Video-Analysis and Self-Assessment in Teaching Work

Video-Analysis and Self-Assessment in Teaching Work

Loredana Perla (Università degli Studi di Bari, Italy) and Nunzia Schiavone (Università degli Studi di Bari, Italy)
Copyright: © 2017 |Pages: 19
DOI: 10.4018/978-1-5225-0711-6.ch010


Video-research, which represents a multi-methodological practice and an interdisciplinary study area, responds to various knowledge problems created by the complexity of the didactic phenomena to be investigated, and proposes instruments and technologies that have a very high potential about phenomena description, reproduction and comprehension, not only for researchers but also for teachers themselves who are the protagonists of those phenomena. Starting by these preliminary remarks, this chapter will be focused on the introduction of the preliminary results of a video-research itinerary achieved by the DidaSco group (School Didactics) throughout a project itinerary that involved six infant, primary and secondary (first degree only) schools in Bari and its province, working on History didactics intermediary processes. In the meantime, in this chapter a particular attention will be paid to the introduction of a video analysis form which was realized by the authors.
Chapter Preview


Can teachers’ professionalism be assessed? If so, which tools should be used? What theoretical frameworks should be considered?

This paper1 aims at providing a potential answer to the important issues raised in Italy after the ratification of the Regulation on the National Education Assessment System (Italian Republic Presidential Decree 80/2013), even though these questions have been involving the educational scientific community for almost a century. Art. 6 of the Decree associates the assessment procedure of school institutions with actions that may enhance the role of schools in self-assessment procedures, thus recognising the primary role of this kind of actions. No assessment procedures can be scientifically recognised if they are not included in self-assessment and quality-based methodologies (Perla, 2004). The same criteria were established by the European Commission in the Recommendation of the European Parliament and the European Council (February 12, 2001) on the assessment of quality in teaching; this document introduced some guidelines on assessment and self-assessment procedures in the school system, recommending Member States to support effective systems for quality assessment by means of self-assessment methods2. In Italy, the Regulation of the National Education Assessment System has been ratified twelve years after the EU recommendation. It affirmed the relevance of the connection between self-assessment and external evaluation, and the resulting relationship between self-assessment and enhancement of quality in school systems3.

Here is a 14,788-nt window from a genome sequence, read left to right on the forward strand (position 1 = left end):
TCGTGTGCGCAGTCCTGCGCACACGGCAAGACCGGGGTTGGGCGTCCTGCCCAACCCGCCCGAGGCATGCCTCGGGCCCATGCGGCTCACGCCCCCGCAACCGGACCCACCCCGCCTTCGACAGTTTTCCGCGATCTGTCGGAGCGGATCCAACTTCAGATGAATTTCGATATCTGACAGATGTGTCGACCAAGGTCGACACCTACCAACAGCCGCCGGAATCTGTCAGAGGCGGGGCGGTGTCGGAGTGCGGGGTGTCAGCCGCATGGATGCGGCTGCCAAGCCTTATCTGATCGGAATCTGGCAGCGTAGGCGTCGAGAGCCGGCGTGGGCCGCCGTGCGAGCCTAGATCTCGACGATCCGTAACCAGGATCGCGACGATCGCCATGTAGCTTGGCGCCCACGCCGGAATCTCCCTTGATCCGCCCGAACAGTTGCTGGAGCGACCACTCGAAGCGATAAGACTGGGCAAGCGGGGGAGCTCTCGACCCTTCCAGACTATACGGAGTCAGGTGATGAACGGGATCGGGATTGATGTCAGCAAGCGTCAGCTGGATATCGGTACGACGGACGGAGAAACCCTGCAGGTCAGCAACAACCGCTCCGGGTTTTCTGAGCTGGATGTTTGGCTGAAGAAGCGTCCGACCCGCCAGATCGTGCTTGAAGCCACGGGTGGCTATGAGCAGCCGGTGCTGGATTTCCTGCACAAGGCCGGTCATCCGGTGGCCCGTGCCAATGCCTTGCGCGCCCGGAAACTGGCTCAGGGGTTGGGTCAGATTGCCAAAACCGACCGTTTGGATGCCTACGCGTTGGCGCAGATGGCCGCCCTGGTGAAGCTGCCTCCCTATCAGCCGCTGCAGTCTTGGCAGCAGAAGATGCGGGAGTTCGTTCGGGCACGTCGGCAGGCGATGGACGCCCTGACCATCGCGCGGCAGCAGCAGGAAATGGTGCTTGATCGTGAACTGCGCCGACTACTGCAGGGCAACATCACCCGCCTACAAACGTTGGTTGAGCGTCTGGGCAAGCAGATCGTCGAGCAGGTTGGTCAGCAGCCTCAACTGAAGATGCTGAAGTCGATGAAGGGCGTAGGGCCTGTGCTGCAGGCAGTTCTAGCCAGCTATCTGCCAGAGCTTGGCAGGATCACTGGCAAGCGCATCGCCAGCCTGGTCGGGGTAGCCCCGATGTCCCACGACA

It should be reminded that the in last two decades the assessment of teachers’ conduct has been increasingly taken into consideration, as the interest for teachers’ evaluation increased. The initial and ongoing teachers’ training quality has been recognised as a key factor by institutions like OECD, UNESCO and the European Commission, which have carried out broad research (EC 2005; 2012; OECD, 2005; 2013a, Dordit, 2011). Among the research on teachers’ assessment (like Teaching and Learning International Survey, TALIS4), in 2009 OECD carried out a research to analyse assessment policies and practices for schools, students, teachers (OECD, 2013b).

At present, in Italy the issue of teachers’ assessment is part of the political, scientific and professional debate. There is a transition from a period in which teachers’ assessment was missing towards a delicate stage in which some methodologies are even superficial and intrusive (Previtali, 2012). The risk for polarisation is a serious issue. Assessing teachers’ actions is not a mere certification, and it has to consider the practical point of view in research (Perla, 2010). Enhancement processes in schools cannot be triggered without the active co-participation of the professional community in the actions and projects that aim at assessing teachers’ actions. This implies the pressing achievement of theoretical-methodological frameworks that consider the specific, professional features of Italian teachers and can be consistent in identifying assessment criteria to evaluate teachers’ actions, including their relating and effective tasks.

In this paper we would try to support an argumentation: assessing teachers’ actions is the same side of the identical question, that is the achievement of a system that could ensure and direct towards teachers’ lifelong training; a system that could rely on scientifically valid tools that could trigger a “triangulation” of different points of view (teachers, researchers, students) on the same element. One of these innovative tools is represented by video-analysis, as described in a following section.

Complete Chapter List

Search this Book: